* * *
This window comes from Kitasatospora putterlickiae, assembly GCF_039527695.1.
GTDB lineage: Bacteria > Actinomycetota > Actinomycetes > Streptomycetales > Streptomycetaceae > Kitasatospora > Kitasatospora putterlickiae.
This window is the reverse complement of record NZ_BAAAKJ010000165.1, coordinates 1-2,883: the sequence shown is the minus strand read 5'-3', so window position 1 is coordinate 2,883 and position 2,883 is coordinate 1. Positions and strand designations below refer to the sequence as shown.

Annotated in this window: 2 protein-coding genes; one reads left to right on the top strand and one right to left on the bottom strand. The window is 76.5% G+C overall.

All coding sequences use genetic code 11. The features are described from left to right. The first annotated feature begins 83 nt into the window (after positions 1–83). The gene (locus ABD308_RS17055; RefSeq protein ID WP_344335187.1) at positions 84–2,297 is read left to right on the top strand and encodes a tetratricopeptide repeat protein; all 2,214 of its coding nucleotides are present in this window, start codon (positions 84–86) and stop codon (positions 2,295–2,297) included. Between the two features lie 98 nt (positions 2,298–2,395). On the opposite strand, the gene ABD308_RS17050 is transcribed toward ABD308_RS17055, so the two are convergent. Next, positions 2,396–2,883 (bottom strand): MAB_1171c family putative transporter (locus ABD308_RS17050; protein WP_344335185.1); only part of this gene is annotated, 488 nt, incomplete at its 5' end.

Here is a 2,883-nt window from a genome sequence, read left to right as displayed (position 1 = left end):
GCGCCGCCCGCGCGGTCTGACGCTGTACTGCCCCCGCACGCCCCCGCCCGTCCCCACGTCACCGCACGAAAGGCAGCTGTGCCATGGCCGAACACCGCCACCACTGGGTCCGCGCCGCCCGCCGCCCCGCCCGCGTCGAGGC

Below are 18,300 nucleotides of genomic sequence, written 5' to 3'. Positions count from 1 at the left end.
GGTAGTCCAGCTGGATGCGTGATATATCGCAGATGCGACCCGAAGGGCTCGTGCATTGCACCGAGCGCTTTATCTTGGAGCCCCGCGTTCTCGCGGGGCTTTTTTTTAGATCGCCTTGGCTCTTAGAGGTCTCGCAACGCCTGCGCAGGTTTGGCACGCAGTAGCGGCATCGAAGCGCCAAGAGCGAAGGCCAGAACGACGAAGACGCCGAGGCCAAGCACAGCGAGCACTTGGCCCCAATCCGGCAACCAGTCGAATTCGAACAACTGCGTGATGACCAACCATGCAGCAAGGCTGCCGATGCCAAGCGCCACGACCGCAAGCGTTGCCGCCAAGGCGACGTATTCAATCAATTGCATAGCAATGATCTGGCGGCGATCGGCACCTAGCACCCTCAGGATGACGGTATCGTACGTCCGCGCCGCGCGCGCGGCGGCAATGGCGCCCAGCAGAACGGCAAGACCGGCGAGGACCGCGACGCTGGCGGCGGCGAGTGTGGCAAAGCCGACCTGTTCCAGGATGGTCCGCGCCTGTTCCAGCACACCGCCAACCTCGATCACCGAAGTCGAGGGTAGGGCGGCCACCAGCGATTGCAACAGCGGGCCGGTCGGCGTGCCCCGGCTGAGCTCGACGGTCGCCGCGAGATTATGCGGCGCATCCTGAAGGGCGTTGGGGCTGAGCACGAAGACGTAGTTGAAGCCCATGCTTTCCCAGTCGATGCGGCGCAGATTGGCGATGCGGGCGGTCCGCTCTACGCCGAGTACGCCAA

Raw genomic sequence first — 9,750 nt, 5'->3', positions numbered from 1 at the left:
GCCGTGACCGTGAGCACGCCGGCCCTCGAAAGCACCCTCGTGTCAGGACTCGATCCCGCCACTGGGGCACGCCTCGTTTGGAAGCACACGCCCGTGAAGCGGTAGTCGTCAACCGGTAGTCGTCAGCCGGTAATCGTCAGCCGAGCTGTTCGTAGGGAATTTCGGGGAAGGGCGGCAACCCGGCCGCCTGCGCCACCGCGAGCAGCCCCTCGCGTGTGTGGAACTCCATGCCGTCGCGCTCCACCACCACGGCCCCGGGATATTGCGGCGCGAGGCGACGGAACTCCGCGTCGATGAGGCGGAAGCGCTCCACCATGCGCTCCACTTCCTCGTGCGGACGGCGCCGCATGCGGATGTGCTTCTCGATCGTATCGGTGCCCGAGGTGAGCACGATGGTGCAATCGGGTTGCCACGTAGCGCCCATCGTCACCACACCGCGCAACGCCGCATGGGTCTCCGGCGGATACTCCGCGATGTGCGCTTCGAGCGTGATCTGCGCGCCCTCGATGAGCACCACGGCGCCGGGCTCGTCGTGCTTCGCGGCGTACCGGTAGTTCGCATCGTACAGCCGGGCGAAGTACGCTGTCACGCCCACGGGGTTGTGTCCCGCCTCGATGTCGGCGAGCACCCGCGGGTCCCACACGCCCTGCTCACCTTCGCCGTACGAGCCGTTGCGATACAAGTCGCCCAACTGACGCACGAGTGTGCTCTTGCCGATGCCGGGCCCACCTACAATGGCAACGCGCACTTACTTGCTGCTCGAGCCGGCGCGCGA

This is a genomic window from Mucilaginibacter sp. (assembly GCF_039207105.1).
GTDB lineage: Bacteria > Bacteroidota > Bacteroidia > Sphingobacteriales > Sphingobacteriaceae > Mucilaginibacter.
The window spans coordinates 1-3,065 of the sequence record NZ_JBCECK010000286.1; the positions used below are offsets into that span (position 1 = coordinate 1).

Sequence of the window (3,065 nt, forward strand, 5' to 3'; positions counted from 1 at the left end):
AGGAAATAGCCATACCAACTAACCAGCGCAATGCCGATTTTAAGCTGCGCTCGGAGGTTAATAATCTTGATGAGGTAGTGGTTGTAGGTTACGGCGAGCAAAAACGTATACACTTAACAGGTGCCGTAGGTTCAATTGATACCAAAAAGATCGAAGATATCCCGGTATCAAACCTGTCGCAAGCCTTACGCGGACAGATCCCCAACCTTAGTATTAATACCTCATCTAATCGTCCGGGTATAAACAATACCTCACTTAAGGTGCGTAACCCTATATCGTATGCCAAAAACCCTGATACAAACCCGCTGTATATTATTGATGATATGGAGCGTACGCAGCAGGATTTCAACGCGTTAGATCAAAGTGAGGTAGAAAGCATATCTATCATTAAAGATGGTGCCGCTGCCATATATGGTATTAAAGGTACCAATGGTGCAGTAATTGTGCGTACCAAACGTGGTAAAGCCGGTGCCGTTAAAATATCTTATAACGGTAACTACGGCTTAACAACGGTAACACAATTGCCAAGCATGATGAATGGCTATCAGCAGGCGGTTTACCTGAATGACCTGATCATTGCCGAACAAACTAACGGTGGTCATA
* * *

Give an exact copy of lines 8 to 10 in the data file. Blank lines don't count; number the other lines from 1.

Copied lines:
Below are 18,300 nucleotides of genomic sequence, written 5' to 3'. Positions count from 1 at the left end.
GGTAGTCCAGCTGGATGCGTGATATATCGCAGATGCGACCCGAAGGGCTCGTGCATTGCACCGAGCGCTTTATCTTGGAGCCCCGCGTTCTCGCGGGGCTTTTTTTTAGATCGCCTTGGCTCTTAGAGGTCTCGCAACGCCTGCGCAGGTTTGGCACGCAGTAGCGGCATCGAAGCGCCAAGAGCGAAGGCCAGAACGACGAAGACGCCGAGGCCAAGCACAGCGAGCACTTGGCCCCAATCCGGCAACCAGTCGAATTCGAACAACTGCGTGATGACCAACCATGCAGCAAGGCTGCCGATGCCAAGCGCCACGACCGCAAGCGTTGCCGCCAAGGCGACGTATTCAATCAATTGCATAGCAATGATCTGGCGGCGATCGGCACCTAGCACCCTCAGGATGACGGTATCGTACGTCCGCGCCGCGCGCGCGGCGGCAATGGCGCCCAGCAGAACGGCAAGACCGGCGAGGACCGCGACGCTGGCGGCGGCGAGTGTGGCAAAGCCGACCTGTTCCAGGATGGTCCGCGCCTGTTCCAGCACACCGCCAACCTCGATCACCGAAGTCGAGGGTAGGGCGGCCACCAGCGATTGCAACAGCGGGCCGGTCGGCGTGCCCCGGCTGAGCTCGACGGTCGCCGCGAGATTATGCGGCGCATCCTGAAGGGCGTTGGGGCTGAGCACGAAGACGTAGTTGAAGCCCATGCTTTCCCAGTCGATGCGGCGCAGATTGGCGATGCGGGCGGTCCGCTCTACGCCGAGTACGCCAA

Raw genomic sequence first — 9,750 nt, 5'->3', positions numbered from 1 at the left: